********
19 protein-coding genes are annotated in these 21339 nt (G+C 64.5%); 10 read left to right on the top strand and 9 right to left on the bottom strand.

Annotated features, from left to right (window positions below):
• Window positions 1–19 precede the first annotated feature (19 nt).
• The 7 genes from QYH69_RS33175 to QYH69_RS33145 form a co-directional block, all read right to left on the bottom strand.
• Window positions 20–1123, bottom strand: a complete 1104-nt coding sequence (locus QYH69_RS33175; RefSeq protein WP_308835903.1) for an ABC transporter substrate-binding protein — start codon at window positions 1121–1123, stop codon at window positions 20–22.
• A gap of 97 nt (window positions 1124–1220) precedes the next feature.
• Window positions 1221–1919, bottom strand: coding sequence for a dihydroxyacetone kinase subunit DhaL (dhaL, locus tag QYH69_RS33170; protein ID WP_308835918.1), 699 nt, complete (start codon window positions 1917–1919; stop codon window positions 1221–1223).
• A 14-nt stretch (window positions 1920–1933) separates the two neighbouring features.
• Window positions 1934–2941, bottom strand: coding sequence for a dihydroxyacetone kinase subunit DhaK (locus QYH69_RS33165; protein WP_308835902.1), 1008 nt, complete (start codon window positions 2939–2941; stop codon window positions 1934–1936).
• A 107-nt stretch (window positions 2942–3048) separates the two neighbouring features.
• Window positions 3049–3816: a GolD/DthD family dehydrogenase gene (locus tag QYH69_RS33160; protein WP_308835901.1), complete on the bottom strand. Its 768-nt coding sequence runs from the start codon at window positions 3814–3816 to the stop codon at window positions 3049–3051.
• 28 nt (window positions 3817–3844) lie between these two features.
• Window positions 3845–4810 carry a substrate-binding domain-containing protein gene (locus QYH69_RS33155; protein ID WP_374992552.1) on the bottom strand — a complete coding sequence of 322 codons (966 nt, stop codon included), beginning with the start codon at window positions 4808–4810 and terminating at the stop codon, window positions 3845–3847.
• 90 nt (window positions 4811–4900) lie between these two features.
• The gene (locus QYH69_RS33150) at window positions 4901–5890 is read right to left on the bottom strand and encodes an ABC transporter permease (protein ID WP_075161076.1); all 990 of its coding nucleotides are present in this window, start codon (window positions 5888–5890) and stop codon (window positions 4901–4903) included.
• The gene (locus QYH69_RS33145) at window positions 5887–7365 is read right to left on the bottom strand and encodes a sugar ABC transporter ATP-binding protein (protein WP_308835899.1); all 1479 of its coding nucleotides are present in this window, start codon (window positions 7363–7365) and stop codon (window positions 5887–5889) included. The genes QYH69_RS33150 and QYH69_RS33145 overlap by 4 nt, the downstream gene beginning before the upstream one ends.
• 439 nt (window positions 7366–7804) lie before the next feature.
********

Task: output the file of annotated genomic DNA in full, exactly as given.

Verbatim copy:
19 protein-coding genes are annotated in these 21339 nt (G+C 64.5%); 10 read left to right on the top strand and 9 right to left on the bottom strand.

Annotated features, from left to right (window positions below):
• Window positions 1–19 precede the first annotated feature (19 nt).
• The 7 genes from QYH69_RS33175 to QYH69_RS33145 form a co-directional block, all read right to left on the bottom strand.
• Window positions 20–1123, bottom strand: a complete 1104-nt coding sequence (locus QYH69_RS33175; RefSeq protein WP_308835903.1) for an ABC transporter substrate-binding protein — start codon at window positions 1121–1123, stop codon at window positions 20–22.
• A gap of 97 nt (window positions 1124–1220) precedes the next feature.
• Window positions 1221–1919, bottom strand: coding sequence for a dihydroxyacetone kinase subunit DhaL (dhaL, locus tag QYH69_RS33170; protein ID WP_308835918.1), 699 nt, complete (start codon window positions 1917–1919; stop codon window positions 1221–1223).
• A 14-nt stretch (window positions 1920–1933) separates the two neighbouring features.
• Window positions 1934–2941, bottom strand: coding sequence for a dihydroxyacetone kinase subunit DhaK (locus QYH69_RS33165; protein WP_308835902.1), 1008 nt, complete (start codon window positions 2939–2941; stop codon window positions 1934–1936).
• A 107-nt stretch (window positions 2942–3048) separates the two neighbouring features.
• Window positions 3049–3816: a GolD/DthD family dehydrogenase gene (locus tag QYH69_RS33160; protein WP_308835901.1), complete on the bottom strand. Its 768-nt coding sequence runs from the start codon at window positions 3814–3816 to the stop codon at window positions 3049–3051.
• 28 nt (window positions 3817–3844) lie between these two features.
• Window positions 3845–4810 carry a substrate-binding domain-containing protein gene (locus QYH69_RS33155; protein ID WP_374992552.1) on the bottom strand — a complete coding sequence of 322 codons (966 nt, stop codon included), beginning with the start codon at window positions 4808–4810 and terminating at the stop codon, window positions 3845–3847.
• 90 nt (window positions 4811–4900) lie between these two features.
• The gene (locus QYH69_RS33150) at window positions 4901–5890 is read right to left on the bottom strand and encodes an ABC transporter permease (protein ID WP_075161076.1); all 990 of its coding nucleotides are present in this window, start codon (window positions 5888–5890) and stop codon (window positions 4901–4903) included.
• The gene (locus QYH69_RS33145) at window positions 5887–7365 is read right to left on the bottom strand and encodes a sugar ABC transporter ATP-binding protein (protein WP_308835899.1); all 1479 of its coding nucleotides are present in this window, start codon (window positions 7363–7365) and stop codon (window positions 5887–5889) included. The genes QYH69_RS33150 and QYH69_RS33145 overlap by 4 nt, the downstream gene beginning before the upstream one ends.
• 439 nt (window positions 7366–7804) lie before the next feature.